The indictment stated the commission of an offense within the Northern district of Ohio, not only in the inclusion of that district as one of the places in which the conspiracy was formed, but especially in the fact that overt acts were alleged to have been committed in that district by some of the conspirators. It was unnecessary to jurisdiction that all the defendants should have committed an overt act therein. It is enough that any one of them did so. Bannon v. United States, 156 U.S. 464, 468, 15 Sup.Ct. 467, 39 L.Ed. 494; United States v. Rabinowich, 238 page 86, 35 Sup.Ct. 682, 59 L.Ed. 1211. We see no merit in the suggestion that the indictment charges various separate and distinct offenses under a single count of the indictment. The single offense charged in the indictment is a conspiracy to violate the National Prohibition Act in the manner stated. The remaining objections contained in the motion to quash are so plainly without merit as to require no further specific comment. The sufficiency of the indictment is sustained by authorities, among which are Joplin Merc. Co. v. United States (C.C.A. 8) 213 F. 926, 929, et seq., 131 C.C.A. 160, Ann. Cas. 1916C, 470; Jelke v. United States (C.C.A. 7) 255 F. 264, 166 C.C.A. 434; Shepard v. United States (C.C.A. 9) 236 F. 73, 149 C.C.A. 283; Hockett v. United States (C.C.A. 9) 265 F. 588.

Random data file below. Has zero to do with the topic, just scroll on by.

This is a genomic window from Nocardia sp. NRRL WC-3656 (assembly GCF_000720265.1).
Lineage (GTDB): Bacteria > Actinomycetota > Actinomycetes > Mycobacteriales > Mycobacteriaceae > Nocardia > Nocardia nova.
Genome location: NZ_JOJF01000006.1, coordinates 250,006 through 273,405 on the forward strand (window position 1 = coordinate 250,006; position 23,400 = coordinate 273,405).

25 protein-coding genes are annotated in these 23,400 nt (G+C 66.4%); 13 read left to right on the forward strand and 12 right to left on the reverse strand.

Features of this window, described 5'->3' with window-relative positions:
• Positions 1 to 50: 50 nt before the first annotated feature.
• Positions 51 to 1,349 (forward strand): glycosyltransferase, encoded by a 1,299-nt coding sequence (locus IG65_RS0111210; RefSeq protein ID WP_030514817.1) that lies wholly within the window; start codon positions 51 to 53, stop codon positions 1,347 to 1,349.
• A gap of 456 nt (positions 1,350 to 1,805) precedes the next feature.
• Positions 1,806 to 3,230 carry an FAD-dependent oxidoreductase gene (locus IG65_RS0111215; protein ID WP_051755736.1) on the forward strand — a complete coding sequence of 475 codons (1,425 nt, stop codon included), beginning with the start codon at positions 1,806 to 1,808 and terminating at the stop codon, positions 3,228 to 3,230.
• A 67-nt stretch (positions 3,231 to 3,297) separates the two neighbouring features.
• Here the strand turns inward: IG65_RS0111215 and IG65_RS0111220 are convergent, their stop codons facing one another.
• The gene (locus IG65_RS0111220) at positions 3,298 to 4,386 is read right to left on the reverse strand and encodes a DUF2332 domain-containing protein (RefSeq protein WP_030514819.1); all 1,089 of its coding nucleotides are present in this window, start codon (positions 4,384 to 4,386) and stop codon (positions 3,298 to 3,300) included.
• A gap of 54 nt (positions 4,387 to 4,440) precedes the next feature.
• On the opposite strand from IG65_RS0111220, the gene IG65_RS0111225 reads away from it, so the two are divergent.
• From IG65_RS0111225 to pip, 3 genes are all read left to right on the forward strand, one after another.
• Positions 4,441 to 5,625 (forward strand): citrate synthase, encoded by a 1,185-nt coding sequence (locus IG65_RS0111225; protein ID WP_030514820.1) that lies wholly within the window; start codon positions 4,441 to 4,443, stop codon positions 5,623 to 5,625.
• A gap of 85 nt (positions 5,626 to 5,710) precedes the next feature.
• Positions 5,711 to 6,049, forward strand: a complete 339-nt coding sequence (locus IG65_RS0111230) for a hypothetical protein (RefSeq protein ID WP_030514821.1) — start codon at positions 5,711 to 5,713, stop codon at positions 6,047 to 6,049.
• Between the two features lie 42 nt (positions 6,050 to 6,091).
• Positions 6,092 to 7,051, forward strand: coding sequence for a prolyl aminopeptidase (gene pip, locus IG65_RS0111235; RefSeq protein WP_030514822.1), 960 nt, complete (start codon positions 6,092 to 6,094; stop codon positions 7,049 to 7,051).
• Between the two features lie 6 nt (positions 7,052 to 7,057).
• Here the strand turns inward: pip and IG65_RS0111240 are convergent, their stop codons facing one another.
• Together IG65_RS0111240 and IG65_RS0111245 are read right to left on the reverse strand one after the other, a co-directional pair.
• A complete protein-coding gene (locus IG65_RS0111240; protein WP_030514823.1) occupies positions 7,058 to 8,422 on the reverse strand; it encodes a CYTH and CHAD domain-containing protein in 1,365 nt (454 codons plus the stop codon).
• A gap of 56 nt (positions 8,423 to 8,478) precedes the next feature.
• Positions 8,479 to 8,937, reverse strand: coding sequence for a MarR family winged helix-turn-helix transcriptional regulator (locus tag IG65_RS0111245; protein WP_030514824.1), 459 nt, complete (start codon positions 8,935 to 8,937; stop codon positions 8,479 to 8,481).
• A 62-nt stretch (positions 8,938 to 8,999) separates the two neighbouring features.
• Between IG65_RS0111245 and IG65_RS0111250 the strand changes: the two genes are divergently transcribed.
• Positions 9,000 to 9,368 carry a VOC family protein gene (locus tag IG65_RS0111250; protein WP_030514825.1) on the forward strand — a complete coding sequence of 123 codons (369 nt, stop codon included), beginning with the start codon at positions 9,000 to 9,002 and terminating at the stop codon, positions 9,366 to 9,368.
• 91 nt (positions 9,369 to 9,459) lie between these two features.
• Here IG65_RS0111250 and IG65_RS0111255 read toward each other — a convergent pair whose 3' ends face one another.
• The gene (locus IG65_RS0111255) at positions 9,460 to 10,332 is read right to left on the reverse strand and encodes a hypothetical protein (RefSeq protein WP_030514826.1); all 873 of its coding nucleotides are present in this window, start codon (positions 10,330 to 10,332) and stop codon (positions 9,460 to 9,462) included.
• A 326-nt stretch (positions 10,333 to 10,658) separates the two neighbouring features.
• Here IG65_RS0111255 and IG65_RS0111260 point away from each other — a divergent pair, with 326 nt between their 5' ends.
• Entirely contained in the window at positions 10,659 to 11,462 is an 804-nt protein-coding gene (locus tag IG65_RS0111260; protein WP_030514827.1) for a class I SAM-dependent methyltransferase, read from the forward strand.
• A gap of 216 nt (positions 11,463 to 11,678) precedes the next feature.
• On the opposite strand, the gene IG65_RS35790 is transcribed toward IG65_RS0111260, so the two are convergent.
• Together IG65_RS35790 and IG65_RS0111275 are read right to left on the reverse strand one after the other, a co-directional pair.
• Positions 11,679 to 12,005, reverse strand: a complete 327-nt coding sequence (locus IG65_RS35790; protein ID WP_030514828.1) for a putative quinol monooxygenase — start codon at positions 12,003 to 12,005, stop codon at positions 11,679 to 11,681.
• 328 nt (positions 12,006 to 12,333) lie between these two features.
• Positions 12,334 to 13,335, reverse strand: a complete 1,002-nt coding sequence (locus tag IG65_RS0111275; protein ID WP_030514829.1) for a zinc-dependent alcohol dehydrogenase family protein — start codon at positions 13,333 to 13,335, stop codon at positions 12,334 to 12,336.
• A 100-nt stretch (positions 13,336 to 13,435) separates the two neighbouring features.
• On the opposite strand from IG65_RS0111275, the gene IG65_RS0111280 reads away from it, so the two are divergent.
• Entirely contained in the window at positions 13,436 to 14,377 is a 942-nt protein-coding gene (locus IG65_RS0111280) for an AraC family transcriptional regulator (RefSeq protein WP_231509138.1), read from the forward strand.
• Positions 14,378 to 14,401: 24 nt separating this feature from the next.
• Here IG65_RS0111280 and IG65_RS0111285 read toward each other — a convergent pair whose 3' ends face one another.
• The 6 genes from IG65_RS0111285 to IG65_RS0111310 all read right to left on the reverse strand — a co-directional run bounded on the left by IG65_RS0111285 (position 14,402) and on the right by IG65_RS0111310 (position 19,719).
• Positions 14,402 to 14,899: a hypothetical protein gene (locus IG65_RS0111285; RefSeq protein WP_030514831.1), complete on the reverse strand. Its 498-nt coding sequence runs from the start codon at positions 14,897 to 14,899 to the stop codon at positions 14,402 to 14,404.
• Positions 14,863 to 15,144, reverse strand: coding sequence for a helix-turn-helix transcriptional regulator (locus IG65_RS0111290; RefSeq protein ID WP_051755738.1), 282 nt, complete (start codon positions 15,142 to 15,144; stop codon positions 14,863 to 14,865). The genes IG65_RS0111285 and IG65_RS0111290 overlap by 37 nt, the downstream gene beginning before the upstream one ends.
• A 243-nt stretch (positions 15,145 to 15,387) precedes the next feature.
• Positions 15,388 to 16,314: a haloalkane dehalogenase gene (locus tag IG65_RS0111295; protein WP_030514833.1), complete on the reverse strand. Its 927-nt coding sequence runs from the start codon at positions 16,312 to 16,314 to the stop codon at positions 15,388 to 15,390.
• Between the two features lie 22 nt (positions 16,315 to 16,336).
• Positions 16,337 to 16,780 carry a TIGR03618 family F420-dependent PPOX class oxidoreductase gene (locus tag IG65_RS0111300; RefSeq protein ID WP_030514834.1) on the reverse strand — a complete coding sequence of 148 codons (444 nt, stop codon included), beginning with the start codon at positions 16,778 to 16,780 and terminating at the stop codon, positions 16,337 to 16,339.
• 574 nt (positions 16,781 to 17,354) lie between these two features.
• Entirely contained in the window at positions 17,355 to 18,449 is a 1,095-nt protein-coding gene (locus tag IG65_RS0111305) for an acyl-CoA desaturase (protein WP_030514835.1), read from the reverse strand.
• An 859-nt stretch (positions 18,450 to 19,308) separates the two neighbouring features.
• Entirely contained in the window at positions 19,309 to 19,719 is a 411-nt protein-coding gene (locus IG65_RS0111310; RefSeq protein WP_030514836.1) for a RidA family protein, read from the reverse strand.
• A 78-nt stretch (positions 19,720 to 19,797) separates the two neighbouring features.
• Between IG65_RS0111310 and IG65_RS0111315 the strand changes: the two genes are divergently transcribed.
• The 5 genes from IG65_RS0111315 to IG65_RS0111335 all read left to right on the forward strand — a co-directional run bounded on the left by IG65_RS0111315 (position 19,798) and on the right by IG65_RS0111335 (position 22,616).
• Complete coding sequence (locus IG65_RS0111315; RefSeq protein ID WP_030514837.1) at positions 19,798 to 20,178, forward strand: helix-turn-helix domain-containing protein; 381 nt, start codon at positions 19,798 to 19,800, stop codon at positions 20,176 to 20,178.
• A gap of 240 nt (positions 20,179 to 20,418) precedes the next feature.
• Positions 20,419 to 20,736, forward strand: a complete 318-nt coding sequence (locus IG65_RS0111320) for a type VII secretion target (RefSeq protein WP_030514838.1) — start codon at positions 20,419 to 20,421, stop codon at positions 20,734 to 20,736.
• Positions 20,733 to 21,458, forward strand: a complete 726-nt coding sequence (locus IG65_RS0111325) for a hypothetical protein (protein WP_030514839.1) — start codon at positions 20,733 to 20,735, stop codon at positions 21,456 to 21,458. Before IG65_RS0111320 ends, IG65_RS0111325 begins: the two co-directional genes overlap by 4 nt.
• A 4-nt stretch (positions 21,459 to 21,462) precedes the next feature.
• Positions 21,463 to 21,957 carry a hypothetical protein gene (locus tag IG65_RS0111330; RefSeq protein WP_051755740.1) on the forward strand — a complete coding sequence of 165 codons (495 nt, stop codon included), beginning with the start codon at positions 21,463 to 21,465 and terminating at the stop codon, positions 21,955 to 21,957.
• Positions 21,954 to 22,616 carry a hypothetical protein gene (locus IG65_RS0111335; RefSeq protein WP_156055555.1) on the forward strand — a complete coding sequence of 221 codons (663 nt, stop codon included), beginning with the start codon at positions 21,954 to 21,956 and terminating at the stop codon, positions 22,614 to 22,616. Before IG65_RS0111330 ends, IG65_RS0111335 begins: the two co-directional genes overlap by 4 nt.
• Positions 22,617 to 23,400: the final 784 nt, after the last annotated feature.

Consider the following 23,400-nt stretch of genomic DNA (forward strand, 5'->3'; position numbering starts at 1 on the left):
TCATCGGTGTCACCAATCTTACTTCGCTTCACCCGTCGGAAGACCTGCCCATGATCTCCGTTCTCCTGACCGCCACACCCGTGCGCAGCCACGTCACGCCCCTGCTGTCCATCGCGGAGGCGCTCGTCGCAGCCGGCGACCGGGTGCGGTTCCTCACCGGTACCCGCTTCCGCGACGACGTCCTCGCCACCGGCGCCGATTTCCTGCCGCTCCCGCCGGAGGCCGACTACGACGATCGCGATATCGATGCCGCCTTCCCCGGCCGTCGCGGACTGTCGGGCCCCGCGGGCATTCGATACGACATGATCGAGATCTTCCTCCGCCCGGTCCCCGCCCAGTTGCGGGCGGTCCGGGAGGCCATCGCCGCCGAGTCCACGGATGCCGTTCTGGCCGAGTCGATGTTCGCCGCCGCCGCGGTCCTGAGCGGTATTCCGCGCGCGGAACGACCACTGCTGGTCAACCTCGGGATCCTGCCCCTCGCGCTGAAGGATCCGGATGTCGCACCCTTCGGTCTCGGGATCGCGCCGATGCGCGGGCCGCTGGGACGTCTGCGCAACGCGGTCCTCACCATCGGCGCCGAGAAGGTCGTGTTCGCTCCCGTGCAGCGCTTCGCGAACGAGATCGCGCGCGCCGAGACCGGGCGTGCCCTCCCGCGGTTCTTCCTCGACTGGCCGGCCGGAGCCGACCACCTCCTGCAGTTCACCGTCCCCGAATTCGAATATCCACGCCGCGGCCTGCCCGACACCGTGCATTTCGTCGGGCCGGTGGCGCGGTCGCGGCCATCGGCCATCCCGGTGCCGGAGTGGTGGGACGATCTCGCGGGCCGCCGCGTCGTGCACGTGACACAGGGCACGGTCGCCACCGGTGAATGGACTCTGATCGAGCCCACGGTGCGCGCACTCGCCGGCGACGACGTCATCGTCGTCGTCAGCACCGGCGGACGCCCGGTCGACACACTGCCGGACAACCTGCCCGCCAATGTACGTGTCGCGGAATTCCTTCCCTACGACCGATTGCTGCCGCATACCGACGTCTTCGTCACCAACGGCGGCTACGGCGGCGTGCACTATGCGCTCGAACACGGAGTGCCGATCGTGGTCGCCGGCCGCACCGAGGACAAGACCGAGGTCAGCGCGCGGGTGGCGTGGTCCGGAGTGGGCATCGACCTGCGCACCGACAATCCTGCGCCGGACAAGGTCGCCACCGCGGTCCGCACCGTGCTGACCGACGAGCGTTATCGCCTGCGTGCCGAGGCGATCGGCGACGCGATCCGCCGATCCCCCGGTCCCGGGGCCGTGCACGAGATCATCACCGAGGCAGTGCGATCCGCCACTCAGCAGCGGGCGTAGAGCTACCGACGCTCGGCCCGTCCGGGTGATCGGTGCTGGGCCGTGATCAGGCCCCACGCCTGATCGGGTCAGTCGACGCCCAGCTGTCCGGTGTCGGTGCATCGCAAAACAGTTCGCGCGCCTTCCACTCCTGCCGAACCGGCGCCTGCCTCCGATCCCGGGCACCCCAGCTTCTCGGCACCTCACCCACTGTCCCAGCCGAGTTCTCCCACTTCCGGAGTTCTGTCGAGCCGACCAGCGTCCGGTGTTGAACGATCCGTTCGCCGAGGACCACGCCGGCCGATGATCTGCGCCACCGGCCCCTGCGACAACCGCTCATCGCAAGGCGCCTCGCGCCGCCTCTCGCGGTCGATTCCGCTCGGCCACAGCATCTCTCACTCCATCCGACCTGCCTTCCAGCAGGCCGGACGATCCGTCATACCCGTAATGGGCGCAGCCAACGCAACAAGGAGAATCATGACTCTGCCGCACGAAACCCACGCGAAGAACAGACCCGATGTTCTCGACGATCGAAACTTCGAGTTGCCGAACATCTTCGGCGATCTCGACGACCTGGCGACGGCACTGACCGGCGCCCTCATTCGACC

2. Defendants contend that the evidence, if it shows any conspiracy, shows a series of conspiracies between nonconfederate groups of defendants. This contention grows out of this situation: The evidence shows without dispute (neither plaintiff in error testified) that the conspiracy was formed among the Canton defendants (some or all of them) of which conspiracy Ben Rudner was the head and front, embracing for its objects the various classes of acts charged in the indictment, and before any of the purchases of whisky involved in this case were made at Pittsburgh. The evidence is sufficient to sustain a conclusion that the conspiracy embraced broadly the purchase by Ben Rudner of whisky in Pittsburgh (or elsewhere, if more convenient), the illegal transporting of such whisky to Canton, and its unlawful possession and sale there and in that vicinity. The testimony is to the effect that from the early part of the year 1920, until at least the month of October, Ben Rudner and his associates made a considerable number of wholesale purchases of whisky from Darling & Biener, at Pittsburgh, and that beginning about perhaps the middle of December, and for some months after that,...